TOKYO — North Korea’s Kim Jong Un was all broad smiles and hearty handshakes during an unprecedented meeting with South Korean envoys this week, one in which he agreed to talk to his archenemy in Washington and stop missile and nuclear tests while talking.
Were they the smiles of an authoritarian leader under pressure, a man desperately trying to smooth-talk his way out of sanctions that threaten the stability of his regime? A man increasingly alarmed that the unpredictable American president might be serious about military strikes?
Or were they the smiles of an authoritarian leader who feels supremely confident in his position? A man who declared at the end of last year that he’d “completed” his missile program and is now ready to deal with the United States – on an equal footing?
As with many things about the world’s most impenetrable country, there is plenty of speculation but little in the way of fact.
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“What is Kim Jong Un trying to get out of this?” asked Gordon Flake, a longtime Korea expert in Washington who is now at the University of Western Australia’s U.S. Asia Center. “I don’t know and I don’t think he knows.”
In the six years that he’s been in power, Kim has defied all expectations. Despite taking over the family business at the age of 27 and having no military or political experience, he’s secured control of a regime founded by his grandfather when Harry S. Truman was president of the United States.
Last year he oversaw an astonishing series of missile launches that disproved skepticism that North Korea would never be able to build an intercontinental ballistic missile capable of reaching all of the United States. And his nuclear scientists detonated a hydrogen bomb exponentially bigger than the atomic bombs the United States dropped on Japan in 1945.
But the international sanctions imposed by the United Nations as punishments for those developments – sanctions which attacked core parts of the economy, including coal, seafood and garment exports – are now thought to be affecting the North Korean regime.
The United States is leading an international “maximum pressure” campaign against North Korea. China, North Korea’s biggest trading partner, appears to be joining in, perhaps convinced that the alternative is war.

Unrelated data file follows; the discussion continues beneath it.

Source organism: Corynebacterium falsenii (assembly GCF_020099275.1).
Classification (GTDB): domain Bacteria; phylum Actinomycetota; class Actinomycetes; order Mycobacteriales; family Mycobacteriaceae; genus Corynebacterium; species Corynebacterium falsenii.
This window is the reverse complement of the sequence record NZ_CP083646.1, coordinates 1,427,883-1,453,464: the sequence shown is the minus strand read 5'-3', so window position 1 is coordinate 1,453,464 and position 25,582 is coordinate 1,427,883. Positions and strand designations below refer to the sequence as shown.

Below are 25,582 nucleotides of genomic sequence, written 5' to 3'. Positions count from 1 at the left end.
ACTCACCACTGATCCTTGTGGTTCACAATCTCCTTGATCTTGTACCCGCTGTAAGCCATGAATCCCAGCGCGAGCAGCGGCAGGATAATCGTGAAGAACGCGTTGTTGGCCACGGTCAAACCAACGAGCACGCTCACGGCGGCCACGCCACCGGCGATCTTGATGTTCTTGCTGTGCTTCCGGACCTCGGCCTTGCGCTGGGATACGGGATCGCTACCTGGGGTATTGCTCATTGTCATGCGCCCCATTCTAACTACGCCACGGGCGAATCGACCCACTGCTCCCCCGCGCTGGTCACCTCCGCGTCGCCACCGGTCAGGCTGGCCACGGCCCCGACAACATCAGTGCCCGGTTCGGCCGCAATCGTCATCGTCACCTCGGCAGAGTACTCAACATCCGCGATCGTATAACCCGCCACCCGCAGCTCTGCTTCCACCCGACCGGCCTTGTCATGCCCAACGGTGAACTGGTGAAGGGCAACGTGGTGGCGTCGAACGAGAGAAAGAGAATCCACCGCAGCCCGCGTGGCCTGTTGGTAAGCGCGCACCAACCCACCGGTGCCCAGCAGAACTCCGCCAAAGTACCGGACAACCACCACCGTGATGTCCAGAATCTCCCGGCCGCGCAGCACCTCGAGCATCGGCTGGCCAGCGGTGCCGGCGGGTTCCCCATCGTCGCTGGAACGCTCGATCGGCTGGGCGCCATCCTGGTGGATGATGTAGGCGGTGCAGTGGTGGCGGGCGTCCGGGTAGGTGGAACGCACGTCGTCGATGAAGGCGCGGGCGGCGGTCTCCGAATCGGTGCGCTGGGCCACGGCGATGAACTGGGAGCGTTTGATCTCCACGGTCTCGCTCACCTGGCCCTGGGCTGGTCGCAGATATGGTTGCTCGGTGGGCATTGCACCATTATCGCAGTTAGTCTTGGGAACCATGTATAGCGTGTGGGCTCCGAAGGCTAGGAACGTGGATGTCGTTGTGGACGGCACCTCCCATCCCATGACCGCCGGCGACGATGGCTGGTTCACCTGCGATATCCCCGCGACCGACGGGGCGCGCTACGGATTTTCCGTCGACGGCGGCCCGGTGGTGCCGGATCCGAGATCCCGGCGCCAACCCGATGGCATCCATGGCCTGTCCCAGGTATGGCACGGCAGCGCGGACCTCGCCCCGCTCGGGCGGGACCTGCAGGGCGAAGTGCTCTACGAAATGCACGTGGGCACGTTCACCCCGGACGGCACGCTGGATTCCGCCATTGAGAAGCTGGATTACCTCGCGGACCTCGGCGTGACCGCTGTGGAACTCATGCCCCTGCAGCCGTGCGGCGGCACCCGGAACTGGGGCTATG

“Now China faces three bad options, not two,” said Andrei Lankov, a professor at Kookmin University in Seoul who studied at Kim Il Sung University in Pyongyang. “The bad option is a stable nuclear North Korea. The worse option is North Korea in a state of political crisis. And the worst option is war.”
Concerned that Trump is serious with his threats to “totally destroy” North Korea, the government in Beijing seems to be have updated its previously halfhearted approach to sanctions to something more serious – even if this risks destabilizing the regime in Pyongyang and sending floods of refugees into China.
“A war is worse than instability,” Lankov said. “So for the time being China is on board.”
Is this what caused Kim’s sudden interest in rapprochement with South Korea and, potentially, the United States? Kim is due to meet the South’s president, Moon Jae-in, next month for a summit just over the southern side of the line that divides the Koreas.
Nam Sung-wook, a professor of North Korean studies at Korea University in Seoul, thinks so.
“The primary motive behind Kim Jong Un’s recent moves is to surmount the difficulties from their growing isolation,” he said.
“The sanctions are starting to take a toll on North Korea as support from China and Russia is waning,” Nam said. “This is bringing North Korea out and leading it to open up to South Korea.”
In addition to the international sanctions, the United States has launched a crackdown on North Korean shipping activities, and its ally, Japan, has caught several illegal transfers at sea. This is further crimping North Korea’s ability to evade sanctions.
But, less palatably for the outside world, there is evidence to suggest Kim’s receptiveness to talks is because he’s feeling strong.